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Showing posts from February 21, 2010

the flowers of evil in a Brussel's estaminet

I like to think of Marx in Brussels, that capital of compromise, sitting in Le Cygne – apparently his favorite estaminet – thinking about the course of events. The young Marx, who felt that the course of events was going in his direction, rather than the older Marx, aware that events are tricky and baffling things. Both, though, already feel – such is my novelistic intuition – that the scale of their thought exceeds the scale of their audience. This is, perhaps, the great modernist anxiety – exactly at the same time that the popular press brings an unparalleled audience to certain writers, it seems, capriciously, to exile others. And yet, what is the correlation between the embodied work and the scale of the readership? In one domain after another, one sees that intellectual production is standardized and put on a schedule for the widest possible use, while at the same time it suffers an interior trivialization as it is wrenched out of the relationships – that mode, ultimately, of conn

The mysteries of Marx: on secrets

Someday, when historians look back on today’s communication technologies, they will marvel at the lag between our cut and paste technology, which is state of the art, and our sad blog commenting machinery, which gives you small squares and limited amounts of characters to work with. Now, as those of us who are longwinded, garrulous and quarrelsome – in other words, the philosophers and philosophes manques among us– well know, our best arguments tend to get diluted, chopped and lost as we pursue our labyrinthian arguments in this wilderness of faulty mousetraps. Thus, I’m replying to Duncan in a post. Although LI has long become a blog in which the private language provides all the dim lighting – like a dying lightbulb in a refrigerator, spastically blinking on and off every time you open it – most of the time, I do try to be at least a little clear. But this will make no sense if you haven’t followed our argument in the post before last. So, Duncan… I heartily agree with your opening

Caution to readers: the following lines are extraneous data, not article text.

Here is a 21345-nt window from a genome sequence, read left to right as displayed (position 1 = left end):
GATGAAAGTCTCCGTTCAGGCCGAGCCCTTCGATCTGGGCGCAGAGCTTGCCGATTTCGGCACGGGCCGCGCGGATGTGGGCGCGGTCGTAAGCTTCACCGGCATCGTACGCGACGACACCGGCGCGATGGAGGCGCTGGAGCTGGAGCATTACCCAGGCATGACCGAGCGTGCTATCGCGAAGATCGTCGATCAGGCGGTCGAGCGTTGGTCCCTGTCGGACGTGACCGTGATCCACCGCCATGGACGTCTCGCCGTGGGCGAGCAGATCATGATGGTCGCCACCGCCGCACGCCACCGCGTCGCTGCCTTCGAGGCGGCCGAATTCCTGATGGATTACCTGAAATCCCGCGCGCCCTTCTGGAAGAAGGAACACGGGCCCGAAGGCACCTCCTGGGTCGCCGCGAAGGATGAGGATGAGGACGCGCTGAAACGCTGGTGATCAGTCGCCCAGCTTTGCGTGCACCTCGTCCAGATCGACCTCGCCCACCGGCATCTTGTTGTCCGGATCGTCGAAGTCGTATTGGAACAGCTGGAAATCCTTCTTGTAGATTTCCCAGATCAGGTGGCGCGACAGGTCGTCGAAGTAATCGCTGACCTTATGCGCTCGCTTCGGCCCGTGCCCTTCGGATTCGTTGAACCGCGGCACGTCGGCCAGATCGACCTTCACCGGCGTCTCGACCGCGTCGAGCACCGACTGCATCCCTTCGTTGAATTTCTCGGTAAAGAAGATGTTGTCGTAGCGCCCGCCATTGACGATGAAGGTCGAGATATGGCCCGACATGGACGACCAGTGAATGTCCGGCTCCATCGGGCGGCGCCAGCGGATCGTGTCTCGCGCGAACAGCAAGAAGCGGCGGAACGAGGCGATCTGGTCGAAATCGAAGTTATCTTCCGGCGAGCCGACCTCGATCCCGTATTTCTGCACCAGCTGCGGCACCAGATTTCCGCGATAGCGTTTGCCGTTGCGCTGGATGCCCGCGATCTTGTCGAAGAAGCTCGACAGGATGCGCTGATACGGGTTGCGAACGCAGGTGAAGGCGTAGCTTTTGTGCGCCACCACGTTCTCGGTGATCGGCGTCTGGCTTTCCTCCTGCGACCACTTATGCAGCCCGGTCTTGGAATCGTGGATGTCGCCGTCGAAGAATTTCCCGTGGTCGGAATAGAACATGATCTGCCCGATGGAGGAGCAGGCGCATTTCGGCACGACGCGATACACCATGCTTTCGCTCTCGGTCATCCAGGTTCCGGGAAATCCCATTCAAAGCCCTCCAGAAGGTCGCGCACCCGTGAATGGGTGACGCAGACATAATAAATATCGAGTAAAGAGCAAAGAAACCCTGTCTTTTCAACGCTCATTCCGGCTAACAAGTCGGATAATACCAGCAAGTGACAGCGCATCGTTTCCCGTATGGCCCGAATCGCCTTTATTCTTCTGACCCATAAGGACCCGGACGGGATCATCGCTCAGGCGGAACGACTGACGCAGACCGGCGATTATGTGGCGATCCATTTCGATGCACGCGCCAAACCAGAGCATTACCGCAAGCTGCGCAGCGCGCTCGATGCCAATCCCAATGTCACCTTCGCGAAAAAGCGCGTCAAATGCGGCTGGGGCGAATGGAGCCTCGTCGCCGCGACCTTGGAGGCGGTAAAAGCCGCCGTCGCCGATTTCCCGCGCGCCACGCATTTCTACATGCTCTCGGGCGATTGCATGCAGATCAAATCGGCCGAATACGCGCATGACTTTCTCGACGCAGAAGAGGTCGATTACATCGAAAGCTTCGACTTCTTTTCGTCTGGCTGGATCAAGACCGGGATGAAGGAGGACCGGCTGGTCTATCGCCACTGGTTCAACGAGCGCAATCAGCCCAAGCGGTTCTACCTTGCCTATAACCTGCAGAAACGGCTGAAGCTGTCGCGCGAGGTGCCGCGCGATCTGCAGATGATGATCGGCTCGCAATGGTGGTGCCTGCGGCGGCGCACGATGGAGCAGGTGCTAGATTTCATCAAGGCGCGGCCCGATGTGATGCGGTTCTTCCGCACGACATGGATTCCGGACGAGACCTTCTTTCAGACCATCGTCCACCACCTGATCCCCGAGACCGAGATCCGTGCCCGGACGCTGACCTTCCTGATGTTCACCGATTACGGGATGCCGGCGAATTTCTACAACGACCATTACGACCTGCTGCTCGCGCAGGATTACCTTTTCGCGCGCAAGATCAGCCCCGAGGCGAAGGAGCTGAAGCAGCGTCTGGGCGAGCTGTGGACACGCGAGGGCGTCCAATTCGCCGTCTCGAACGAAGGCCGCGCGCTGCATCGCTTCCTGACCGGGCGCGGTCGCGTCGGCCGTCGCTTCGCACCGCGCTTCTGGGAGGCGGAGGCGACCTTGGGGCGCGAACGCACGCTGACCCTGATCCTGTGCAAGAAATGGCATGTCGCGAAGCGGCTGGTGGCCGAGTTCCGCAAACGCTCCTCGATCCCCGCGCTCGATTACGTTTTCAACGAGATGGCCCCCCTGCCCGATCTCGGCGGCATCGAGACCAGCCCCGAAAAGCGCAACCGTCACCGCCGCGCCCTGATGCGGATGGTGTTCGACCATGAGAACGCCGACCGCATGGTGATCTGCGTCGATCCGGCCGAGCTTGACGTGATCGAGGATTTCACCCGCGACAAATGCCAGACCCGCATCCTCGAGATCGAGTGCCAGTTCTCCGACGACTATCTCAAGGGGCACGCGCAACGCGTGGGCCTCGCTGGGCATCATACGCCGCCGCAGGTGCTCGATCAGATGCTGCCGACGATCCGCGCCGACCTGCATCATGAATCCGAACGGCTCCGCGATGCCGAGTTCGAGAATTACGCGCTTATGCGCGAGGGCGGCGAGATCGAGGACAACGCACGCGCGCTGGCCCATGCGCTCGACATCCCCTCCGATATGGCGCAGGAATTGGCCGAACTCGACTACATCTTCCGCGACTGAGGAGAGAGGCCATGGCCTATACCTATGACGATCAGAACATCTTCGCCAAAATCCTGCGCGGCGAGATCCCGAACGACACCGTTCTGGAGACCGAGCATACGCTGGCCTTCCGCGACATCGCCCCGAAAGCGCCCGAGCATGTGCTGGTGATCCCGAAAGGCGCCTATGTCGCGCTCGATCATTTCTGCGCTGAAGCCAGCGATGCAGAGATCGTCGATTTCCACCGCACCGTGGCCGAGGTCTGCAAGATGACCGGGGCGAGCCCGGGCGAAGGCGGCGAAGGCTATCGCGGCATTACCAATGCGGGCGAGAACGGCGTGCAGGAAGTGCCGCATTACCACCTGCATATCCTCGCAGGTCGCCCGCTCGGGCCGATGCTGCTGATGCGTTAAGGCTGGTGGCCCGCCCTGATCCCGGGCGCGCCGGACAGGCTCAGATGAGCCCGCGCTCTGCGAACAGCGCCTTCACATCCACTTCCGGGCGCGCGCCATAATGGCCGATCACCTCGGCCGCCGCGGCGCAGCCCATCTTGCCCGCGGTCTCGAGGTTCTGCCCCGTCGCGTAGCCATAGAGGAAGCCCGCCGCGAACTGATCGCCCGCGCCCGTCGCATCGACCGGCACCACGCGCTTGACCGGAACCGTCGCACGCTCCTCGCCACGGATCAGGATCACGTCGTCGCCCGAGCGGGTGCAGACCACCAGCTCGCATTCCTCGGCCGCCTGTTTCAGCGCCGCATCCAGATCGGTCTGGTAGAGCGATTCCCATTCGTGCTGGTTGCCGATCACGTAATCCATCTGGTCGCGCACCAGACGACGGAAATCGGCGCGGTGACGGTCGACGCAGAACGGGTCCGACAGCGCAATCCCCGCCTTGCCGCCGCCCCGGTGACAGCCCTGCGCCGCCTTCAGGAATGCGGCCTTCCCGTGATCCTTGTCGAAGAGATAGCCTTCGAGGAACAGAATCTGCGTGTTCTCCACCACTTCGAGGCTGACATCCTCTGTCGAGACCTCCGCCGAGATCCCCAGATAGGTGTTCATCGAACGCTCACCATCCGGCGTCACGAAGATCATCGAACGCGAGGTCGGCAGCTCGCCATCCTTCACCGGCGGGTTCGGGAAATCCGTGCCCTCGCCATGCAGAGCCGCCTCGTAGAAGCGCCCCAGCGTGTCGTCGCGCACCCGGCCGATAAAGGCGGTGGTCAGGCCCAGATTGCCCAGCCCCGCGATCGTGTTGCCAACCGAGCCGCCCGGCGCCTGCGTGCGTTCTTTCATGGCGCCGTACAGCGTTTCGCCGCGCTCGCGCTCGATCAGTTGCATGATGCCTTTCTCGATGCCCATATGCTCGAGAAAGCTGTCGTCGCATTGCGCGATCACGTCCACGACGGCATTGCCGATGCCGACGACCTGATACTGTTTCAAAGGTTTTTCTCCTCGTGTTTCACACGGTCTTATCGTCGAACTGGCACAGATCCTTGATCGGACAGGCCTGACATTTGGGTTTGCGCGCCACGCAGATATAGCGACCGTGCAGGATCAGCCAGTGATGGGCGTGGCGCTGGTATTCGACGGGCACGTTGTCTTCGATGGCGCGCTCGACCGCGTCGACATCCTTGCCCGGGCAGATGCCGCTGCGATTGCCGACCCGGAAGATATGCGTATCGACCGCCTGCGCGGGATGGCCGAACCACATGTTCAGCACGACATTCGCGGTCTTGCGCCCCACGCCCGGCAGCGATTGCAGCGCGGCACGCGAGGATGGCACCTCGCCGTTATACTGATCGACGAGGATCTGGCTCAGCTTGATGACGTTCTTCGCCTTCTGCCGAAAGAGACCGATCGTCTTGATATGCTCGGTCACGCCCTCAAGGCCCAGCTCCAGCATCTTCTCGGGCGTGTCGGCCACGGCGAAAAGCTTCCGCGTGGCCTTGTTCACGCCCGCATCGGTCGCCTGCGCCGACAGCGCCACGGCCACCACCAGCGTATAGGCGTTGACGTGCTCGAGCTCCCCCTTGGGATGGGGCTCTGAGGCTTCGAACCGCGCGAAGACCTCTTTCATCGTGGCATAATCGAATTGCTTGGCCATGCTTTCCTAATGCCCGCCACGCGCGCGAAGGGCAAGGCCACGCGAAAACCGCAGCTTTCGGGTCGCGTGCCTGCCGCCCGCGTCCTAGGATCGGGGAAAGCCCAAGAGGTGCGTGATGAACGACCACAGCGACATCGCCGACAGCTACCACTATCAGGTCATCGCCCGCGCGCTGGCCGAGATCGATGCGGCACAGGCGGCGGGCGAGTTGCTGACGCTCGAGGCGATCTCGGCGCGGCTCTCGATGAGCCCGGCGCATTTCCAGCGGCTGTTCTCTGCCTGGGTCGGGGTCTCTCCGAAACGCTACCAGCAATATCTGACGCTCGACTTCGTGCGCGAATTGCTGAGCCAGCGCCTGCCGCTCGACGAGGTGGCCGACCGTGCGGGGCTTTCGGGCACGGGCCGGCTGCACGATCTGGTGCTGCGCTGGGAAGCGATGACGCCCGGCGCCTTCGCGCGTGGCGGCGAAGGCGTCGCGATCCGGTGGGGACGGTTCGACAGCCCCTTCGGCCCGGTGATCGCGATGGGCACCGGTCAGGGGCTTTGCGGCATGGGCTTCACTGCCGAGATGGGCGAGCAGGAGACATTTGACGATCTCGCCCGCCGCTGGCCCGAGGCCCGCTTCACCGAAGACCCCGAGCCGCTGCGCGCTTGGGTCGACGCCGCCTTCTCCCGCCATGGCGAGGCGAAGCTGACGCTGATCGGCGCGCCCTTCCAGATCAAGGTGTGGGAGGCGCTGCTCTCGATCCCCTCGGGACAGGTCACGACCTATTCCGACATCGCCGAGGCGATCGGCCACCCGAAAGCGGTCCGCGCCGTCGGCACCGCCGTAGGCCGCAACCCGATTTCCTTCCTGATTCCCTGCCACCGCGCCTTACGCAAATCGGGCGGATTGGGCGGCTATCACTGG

d'un pas irrégulier

Readers should check out the comments in the last post, between Duncan and me. One thing we bring up - to disagree about - is Amie's essay on The German Ideology, which LI is especially proud to have published. I hadn't read it in a while, I was impressed not only by the text, but by how much I have taken from it. Today I believe is going to be a special day for Amie and Michel, so I figure it is time to bring out Les Rita Mitsouko : ..les amants le font de coeur parce que l'union fait la force... leur traits s'uniffiront jusqu'à se ressembler... ...pour le pire et le meilleurs jusqu'à y creuver leur forces... ...ils marchent sans sourcillier d'un pas irrégulier...